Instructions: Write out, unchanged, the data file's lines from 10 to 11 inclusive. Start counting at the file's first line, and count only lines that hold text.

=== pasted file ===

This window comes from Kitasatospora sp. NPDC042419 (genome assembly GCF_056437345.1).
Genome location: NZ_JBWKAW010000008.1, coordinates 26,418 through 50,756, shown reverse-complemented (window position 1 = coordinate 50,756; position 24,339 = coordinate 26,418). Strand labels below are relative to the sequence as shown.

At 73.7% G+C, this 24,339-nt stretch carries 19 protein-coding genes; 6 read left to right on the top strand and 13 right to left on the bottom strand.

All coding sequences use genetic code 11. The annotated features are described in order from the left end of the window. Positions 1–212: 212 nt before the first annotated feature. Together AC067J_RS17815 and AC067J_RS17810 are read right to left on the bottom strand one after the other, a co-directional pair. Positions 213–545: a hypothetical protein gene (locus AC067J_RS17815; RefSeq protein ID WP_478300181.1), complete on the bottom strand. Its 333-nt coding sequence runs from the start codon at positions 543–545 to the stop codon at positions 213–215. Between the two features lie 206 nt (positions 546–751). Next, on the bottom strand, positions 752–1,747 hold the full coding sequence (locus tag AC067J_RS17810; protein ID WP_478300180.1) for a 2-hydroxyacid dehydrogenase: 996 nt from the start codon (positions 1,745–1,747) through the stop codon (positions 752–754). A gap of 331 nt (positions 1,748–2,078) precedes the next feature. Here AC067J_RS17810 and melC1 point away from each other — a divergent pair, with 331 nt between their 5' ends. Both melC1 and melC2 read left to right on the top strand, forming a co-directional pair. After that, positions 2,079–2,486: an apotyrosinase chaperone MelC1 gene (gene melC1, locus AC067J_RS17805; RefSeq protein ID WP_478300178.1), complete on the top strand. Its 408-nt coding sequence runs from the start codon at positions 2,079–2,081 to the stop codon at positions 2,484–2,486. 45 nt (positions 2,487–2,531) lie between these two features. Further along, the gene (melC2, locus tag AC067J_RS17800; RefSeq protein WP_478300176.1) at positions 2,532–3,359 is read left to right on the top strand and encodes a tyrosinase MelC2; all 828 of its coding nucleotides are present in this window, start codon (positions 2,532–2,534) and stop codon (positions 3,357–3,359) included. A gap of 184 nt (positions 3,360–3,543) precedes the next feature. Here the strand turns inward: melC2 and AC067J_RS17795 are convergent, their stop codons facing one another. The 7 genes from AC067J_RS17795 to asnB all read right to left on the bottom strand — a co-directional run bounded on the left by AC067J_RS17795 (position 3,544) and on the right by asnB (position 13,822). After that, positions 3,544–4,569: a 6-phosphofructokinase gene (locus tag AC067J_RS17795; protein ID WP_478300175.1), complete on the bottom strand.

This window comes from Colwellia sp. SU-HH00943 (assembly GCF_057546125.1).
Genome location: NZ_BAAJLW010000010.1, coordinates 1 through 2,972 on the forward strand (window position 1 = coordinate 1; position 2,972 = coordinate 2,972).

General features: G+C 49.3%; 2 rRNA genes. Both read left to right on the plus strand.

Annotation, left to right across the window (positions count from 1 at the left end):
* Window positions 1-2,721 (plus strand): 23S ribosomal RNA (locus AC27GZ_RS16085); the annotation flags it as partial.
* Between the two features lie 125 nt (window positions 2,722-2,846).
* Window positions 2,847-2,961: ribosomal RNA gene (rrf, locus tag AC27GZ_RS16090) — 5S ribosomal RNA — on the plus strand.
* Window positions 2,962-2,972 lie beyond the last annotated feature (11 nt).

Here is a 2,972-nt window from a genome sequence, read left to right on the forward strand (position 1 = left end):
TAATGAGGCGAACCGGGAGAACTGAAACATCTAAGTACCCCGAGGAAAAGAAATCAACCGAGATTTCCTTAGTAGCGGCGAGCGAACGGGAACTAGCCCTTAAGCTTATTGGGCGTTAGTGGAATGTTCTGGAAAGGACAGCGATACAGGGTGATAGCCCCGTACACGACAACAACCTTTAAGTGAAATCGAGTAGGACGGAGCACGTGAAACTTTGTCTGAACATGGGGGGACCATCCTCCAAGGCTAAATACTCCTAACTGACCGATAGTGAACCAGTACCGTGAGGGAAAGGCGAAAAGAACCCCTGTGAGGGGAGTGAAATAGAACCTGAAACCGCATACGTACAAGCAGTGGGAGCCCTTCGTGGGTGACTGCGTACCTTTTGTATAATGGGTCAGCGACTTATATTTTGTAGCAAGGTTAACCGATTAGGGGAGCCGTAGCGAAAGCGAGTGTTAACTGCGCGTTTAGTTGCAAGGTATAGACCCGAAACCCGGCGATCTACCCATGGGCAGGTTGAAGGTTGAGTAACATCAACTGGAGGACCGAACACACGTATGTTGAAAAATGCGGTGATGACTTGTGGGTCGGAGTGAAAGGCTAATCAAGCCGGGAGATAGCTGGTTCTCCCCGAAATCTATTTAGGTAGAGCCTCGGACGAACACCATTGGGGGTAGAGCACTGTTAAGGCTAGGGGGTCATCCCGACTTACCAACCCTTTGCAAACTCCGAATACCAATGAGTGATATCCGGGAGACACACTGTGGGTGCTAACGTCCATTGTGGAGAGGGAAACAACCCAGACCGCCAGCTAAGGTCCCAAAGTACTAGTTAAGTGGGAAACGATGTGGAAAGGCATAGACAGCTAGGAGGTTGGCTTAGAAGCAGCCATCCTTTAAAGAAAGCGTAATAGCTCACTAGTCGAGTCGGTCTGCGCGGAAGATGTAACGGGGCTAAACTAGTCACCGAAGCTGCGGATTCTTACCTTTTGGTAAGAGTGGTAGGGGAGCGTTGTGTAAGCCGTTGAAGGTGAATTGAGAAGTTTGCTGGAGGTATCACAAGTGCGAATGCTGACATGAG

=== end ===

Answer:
* Between the two features lie 125 nt (window positions 2,722-2,846).
* Window positions 2,847-2,961: ribosomal RNA gene (rrf, locus tag AC27GZ_RS16090) — 5S ribosomal RNA — on the plus strand.